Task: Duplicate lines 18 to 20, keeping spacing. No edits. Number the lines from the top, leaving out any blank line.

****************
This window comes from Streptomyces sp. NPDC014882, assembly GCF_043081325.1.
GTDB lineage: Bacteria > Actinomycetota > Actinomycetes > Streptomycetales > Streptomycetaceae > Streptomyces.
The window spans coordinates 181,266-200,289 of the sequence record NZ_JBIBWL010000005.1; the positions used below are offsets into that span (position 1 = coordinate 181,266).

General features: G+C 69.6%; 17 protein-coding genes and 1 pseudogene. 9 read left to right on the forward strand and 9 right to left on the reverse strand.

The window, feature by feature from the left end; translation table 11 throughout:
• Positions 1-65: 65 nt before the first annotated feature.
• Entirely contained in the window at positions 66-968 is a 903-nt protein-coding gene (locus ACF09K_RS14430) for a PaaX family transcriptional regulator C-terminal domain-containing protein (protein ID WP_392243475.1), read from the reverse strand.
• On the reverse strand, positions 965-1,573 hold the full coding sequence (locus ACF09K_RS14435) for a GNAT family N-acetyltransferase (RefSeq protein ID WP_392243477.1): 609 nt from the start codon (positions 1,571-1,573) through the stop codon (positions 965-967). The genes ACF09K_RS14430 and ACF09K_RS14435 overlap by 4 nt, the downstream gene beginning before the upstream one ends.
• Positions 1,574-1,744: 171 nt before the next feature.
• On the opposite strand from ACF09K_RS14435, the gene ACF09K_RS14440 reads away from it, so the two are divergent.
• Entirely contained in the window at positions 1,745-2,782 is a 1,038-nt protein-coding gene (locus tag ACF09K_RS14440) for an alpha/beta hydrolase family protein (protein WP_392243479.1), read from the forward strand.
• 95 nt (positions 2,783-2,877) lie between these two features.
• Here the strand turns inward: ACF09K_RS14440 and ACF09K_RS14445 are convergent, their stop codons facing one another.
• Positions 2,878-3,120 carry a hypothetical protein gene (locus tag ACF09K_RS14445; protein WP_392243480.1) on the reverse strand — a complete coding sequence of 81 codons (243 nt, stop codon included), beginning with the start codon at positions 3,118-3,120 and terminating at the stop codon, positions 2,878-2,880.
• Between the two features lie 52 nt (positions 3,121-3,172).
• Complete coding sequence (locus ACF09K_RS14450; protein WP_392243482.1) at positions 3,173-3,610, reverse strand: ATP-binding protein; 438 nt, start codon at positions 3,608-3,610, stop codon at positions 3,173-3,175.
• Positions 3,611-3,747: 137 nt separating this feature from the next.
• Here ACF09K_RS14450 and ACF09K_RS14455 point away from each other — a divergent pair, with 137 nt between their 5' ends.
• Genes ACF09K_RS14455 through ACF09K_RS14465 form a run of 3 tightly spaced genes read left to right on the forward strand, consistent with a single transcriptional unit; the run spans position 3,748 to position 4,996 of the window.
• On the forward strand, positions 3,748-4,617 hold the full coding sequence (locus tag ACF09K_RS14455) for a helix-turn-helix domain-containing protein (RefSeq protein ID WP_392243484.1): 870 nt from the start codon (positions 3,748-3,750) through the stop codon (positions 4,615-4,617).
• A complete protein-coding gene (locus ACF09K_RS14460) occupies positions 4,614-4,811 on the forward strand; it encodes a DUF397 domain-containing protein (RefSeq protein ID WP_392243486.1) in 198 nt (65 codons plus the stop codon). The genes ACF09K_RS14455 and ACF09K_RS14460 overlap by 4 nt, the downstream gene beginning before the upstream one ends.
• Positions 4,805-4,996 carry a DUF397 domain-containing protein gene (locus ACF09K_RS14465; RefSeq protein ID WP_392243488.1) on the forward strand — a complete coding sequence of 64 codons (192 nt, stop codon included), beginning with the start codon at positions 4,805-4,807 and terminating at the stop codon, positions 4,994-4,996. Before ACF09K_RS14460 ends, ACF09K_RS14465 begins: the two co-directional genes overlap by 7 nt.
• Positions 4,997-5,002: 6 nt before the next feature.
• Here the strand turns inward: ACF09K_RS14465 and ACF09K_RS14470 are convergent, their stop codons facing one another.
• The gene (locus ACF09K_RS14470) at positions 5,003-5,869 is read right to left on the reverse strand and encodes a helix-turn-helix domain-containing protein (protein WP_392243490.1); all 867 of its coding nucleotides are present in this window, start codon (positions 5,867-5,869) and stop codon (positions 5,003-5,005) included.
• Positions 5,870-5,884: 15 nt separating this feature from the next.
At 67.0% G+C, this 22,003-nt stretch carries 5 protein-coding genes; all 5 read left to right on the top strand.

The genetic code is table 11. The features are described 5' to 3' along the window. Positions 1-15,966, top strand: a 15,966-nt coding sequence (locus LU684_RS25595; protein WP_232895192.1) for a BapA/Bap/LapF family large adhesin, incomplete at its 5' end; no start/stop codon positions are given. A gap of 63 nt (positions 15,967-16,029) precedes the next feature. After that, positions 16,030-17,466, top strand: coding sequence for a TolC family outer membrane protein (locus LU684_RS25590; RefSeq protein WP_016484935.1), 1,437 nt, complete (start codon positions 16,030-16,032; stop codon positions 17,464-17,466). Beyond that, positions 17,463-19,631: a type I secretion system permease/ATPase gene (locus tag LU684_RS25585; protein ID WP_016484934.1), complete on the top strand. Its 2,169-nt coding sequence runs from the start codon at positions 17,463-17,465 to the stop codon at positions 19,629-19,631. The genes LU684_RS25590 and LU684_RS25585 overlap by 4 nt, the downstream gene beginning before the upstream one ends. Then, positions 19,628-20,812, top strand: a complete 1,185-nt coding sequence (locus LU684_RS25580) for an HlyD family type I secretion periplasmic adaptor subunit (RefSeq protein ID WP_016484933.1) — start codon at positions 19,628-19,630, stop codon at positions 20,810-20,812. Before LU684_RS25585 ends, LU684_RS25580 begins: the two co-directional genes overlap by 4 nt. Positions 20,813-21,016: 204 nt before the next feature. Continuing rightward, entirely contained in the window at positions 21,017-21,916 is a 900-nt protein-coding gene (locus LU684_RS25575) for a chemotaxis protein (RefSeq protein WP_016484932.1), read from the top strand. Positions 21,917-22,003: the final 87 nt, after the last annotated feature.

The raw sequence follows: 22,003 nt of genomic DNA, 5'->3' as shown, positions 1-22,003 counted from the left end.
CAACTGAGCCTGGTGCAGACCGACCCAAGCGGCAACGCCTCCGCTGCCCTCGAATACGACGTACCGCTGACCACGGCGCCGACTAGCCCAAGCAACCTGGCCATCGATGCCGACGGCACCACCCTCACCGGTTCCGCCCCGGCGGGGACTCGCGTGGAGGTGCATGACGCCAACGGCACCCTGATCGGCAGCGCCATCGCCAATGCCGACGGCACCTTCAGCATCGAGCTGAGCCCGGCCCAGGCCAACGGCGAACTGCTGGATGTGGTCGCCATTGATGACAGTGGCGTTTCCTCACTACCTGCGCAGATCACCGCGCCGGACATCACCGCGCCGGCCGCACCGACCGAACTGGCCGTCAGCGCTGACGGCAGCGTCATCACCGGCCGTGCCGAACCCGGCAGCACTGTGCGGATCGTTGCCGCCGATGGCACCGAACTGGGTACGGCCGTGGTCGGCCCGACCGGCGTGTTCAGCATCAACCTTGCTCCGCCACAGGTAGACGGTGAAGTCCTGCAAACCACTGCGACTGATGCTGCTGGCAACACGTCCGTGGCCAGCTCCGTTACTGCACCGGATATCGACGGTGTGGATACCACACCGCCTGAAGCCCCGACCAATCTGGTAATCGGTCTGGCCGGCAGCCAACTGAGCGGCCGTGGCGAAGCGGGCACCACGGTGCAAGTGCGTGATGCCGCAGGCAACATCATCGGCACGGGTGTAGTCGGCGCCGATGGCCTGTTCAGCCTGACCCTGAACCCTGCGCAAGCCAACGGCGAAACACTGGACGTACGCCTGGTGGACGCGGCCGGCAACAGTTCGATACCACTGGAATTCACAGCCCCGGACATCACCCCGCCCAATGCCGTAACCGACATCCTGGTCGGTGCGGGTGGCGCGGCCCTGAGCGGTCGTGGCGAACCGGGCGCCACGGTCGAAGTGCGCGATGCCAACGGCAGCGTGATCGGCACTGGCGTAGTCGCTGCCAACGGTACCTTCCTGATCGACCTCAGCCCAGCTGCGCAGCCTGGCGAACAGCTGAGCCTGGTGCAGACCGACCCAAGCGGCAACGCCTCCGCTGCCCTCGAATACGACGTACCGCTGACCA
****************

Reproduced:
• Here ACF09K_RS14450 and ACF09K_RS14455 point away from each other — a divergent pair, with 137 nt between their 5' ends.
• Genes ACF09K_RS14455 through ACF09K_RS14465 form a run of 3 tightly spaced genes read left to right on the forward strand, consistent with a single transcriptional unit; the run spans position 3,748 to position 4,996 of the window.
• On the forward strand, positions 3,748-4,617 hold the full coding sequence (locus tag ACF09K_RS14455) for a helix-turn-helix domain-containing protein (RefSeq protein ID WP_392243484.1): 870 nt from the start codon (positions 3,748-3,750) through the stop codon (positions 4,615-4,617).